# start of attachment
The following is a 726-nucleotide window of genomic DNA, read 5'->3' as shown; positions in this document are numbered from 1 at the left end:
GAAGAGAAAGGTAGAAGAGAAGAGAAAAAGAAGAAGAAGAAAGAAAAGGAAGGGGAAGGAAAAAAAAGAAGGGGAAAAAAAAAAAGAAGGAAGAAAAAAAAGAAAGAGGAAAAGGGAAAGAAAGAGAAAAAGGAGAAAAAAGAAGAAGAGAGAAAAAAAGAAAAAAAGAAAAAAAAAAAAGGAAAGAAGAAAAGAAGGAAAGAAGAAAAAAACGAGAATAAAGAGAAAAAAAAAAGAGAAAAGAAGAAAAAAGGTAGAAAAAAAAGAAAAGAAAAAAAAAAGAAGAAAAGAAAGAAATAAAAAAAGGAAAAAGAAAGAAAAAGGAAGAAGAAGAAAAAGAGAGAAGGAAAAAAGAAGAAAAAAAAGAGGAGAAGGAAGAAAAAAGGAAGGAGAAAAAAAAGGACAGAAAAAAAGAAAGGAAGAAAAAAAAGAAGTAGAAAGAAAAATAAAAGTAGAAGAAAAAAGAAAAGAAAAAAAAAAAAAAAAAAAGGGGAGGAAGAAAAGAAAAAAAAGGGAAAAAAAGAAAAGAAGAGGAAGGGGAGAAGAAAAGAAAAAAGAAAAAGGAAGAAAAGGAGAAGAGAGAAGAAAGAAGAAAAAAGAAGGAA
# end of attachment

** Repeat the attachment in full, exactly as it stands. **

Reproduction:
The following is a 726-nucleotide window of genomic DNA, read 5'->3' as shown; positions in this document are numbered from 1 at the left end:
GAAGAGAAAGGTAGAAGAGAAGAGAAAAAGAAGAAGAAGAAAGAAAAGGAAGGGGAAGGAAAAAAAAGAAGGGGAAAAAAAAAAAGAAGGAAGAAAAAAAAGAAAGAGGAAAAGGGAAAGAAAGAGAAAAAGGAGAAAAAAGAAGAAGAGAGAAAAAAAGAAAAAAAGAAAAAAAAAAAAGGAAAGAAGAAAAGAAGGAAAGAAGAAAAAAACGAGAATAAAGAGAAAAAAAAAAGAGAAAAGAAGAAAAAAGGTAGAAAAAAAAGAAAAGAAAAAAAAAAGAAGAAAAGAAAGAAATAAAAAAAGGAAAAAGAAAGAAAAAGGAAGAAGAAGAAAAAGAGAGAAGGAAAAAAGAAGAAAAAAAAGAGGAGAAGGAAGAAAAAAGGAAGGAGAAAAAAAAGGACAGAAAAAAAGAAAGGAAGAAAAAAAAGAAGTAGAAAGAAAAATAAAAGTAGAAGAAAAAAGAAAAGAAAAAAAAAAAAAAAAAAAGGGGAGGAAGAAAAGAAAAAAAAGGGAAAAAAAGAAAAGAAGAGGAAGGGGAGAAGAAAAGAAAAAAGAAAAAGGAAGAAAAGGAGAAGAGAGAAGAAAGAAGAAAAAAGAAGGAA